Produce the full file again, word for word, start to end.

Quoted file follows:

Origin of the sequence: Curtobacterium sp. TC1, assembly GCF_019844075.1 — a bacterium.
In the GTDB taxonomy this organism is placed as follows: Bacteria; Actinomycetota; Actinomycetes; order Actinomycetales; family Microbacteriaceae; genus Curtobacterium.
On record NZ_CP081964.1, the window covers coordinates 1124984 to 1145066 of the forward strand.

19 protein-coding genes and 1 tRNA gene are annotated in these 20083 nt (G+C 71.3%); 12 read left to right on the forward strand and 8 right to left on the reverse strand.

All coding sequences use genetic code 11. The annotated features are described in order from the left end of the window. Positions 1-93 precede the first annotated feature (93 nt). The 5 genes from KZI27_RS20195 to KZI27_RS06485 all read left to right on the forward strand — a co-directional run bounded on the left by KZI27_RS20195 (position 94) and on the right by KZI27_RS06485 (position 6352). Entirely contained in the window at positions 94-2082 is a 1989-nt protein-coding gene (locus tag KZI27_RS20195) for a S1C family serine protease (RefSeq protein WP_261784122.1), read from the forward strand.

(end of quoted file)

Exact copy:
Origin of the sequence: Curtobacterium sp. TC1, assembly GCF_019844075.1 — a bacterium.
In the GTDB taxonomy this organism is placed as follows: Bacteria; Actinomycetota; Actinomycetes; order Actinomycetales; family Microbacteriaceae; genus Curtobacterium.
On record NZ_CP081964.1, the window covers coordinates 1124984 to 1145066 of the forward strand.

19 protein-coding genes and 1 tRNA gene are annotated in these 20083 nt (G+C 71.3%); 12 read left to right on the forward strand and 8 right to left on the reverse strand.

All coding sequences use genetic code 11. The annotated features are described in order from the left end of the window. Positions 1-93 precede the first annotated feature (93 nt). The 5 genes from KZI27_RS20195 to KZI27_RS06485 all read left to right on the forward strand — a co-directional run bounded on the left by KZI27_RS20195 (position 94) and on the right by KZI27_RS06485 (position 6352). Entirely contained in the window at positions 94-2082 is a 1989-nt protein-coding gene (locus tag KZI27_RS20195) for a S1C family serine protease (RefSeq protein WP_261784122.1), read from the forward strand.